TWO ex-footballers, along with colleagues, set up 'ghost learners' to steal £5 million of public cash, including hundreds of thousands of pounds from a Hampshire college, a court heard.

Former Wales international Mark Aizlewood, 57, and Paul Sugrue, 56, who played for clubs including Manchester City and Portsmouth, are said to have committed the scam through their business, Luis Michael Training Ltd between 2009 and 2011.

The pair, along with fellow directors Keith Williams, 45, and Christopher Martin, 53, are alleged to have submitted false accounts to colleges to persuade them to do business with the firm – a provider of football-based apprenticeship schemes for young people.

The company then set about enrolling suitable apprentices to claim money from the colleges, which was provided by the Government.

But jurors heard some of the apprentices did not exist, while others received just two to three hours training a week.

The court heard the "overwhelming majority" of LM Training's business was with Sparsholt College.

Prosecutor Alexandra Healy QC told jurors a copy of a fake accounts document was sent to the college in January 2009, which included a misspelling of the word "chartered" in the name of the accountancy firm.

Genuine sales figures of £49,401 had been changed to £449,401, Ms Healy said.

She added: "Whoever has been manipulating the accounts... has had access to the genuine accounts and used them as a platform to create a much larger organisation to persuade Sparsholt that it is an organisation they want to enter into a partnership with."

The court was told how LM Training had allegedly even got children on work experience in its office to complete tests, reviews and comments on behalf of learners and employers.

Ms Healy said LM Training was set up in 2009 to provide apprenticeship training to eligible learners in partnership with colleges.

The colleges had direct contracts with The Learning and Skills Council (LSC), later renamed the Skills Funding Agency (SFA), receiving public funding to educate students.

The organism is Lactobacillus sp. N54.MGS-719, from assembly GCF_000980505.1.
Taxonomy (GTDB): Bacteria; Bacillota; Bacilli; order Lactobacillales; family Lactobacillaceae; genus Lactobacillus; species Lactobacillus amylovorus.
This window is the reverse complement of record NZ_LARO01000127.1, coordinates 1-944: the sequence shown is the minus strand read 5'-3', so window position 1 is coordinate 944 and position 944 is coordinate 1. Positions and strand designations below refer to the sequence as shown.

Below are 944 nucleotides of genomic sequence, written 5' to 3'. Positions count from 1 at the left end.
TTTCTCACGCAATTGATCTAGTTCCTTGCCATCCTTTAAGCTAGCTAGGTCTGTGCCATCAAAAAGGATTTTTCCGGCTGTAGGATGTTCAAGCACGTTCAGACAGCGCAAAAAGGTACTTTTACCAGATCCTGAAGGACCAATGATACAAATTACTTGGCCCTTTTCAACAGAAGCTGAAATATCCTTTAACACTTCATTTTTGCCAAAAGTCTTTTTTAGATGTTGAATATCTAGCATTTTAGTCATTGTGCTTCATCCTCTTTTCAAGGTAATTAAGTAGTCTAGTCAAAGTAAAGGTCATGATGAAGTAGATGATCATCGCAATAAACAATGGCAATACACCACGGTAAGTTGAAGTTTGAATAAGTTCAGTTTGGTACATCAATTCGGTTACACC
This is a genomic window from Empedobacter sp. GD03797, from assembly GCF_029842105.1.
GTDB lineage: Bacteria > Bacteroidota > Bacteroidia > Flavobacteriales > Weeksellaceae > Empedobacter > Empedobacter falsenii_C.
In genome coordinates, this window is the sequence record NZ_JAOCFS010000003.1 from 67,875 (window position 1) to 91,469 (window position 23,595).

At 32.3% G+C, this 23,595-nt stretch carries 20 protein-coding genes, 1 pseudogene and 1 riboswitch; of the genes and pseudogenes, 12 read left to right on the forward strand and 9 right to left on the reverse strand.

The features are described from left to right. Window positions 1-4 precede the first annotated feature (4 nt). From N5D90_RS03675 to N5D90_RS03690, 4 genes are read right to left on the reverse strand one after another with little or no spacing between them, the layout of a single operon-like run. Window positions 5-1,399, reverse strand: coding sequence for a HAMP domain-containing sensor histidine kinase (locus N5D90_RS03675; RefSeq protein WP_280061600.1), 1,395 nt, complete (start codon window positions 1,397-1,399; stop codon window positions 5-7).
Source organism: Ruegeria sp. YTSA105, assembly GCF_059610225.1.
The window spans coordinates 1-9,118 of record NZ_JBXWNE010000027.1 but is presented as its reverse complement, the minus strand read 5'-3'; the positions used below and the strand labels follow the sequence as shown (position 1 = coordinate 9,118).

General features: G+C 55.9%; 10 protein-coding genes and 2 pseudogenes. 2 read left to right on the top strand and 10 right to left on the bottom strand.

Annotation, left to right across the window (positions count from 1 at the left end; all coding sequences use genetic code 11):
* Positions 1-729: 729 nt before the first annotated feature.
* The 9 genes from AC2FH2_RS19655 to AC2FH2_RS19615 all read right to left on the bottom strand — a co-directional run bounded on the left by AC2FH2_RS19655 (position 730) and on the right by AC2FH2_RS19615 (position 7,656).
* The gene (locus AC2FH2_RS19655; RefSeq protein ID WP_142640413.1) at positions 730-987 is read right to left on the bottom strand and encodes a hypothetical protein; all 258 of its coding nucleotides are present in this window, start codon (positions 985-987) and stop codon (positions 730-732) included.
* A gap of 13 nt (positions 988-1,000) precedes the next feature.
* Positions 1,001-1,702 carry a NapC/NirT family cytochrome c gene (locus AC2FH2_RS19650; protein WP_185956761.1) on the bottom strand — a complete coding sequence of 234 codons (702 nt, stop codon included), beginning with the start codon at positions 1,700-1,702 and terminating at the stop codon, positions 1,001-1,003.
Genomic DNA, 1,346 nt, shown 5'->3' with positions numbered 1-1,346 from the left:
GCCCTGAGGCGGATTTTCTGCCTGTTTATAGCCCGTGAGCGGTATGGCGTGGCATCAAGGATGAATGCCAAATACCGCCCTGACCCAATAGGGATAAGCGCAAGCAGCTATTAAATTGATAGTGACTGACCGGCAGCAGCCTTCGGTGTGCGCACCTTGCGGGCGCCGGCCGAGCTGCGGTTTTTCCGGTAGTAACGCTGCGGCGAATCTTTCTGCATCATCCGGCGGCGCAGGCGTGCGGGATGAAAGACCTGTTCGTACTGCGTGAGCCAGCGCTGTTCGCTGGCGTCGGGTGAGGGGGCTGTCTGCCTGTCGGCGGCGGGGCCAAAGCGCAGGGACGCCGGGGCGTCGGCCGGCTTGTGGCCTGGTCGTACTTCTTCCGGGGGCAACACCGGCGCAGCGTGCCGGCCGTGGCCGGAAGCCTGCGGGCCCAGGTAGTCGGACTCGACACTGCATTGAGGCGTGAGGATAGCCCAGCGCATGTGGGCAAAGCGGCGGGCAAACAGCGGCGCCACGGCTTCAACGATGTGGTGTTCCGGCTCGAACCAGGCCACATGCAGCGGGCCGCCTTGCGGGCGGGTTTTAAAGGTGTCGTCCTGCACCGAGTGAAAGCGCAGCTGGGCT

The prosecutor explained: "In order to persuade colleges to do business with them, they submitted false accounts purporting to show LM Training had a history of trading profitably, when the Crown say they only set up LM Training in 2009.

"Having persuaded the colleges to enter into partnership agreements, the defendants went about purporting to identify, enrol and train apprentices so as to be able to claim the funding from the colleges, and the colleges claimed the public funds from the LSC or the SFA."

Ms Healy said: "A number of the learners that were enrolled were in fact what are called 'ghost learners'.

"They didn't exist, or didn't know their names were being used to claim public funding, or people were getting qualifications in their name."

Aizlewood, from Aberdare, Mid Glamorgan; Sugrue, from Cardiff; and Williams, from Cemaes Bay, Anglesey each deny two counts of conspiracy to commit false representation.

Jack Harper, 30, who began working with LM Training in December 2009, of Southport, Merseyside, is also on trial and denies one charge of conspiracy to commit false representation, an additional count of fraud and one of using a false instrument.

Jurors were told Martin, from Catmore, in West Berkshire, has pleaded guilty to two counts of conspiracy to commit fraud by false representation, while Stephen Gooding, 53, from of Bridgwater, Somerset has admitted one count of the same charge.

The trial at Southwark Crown Court continues.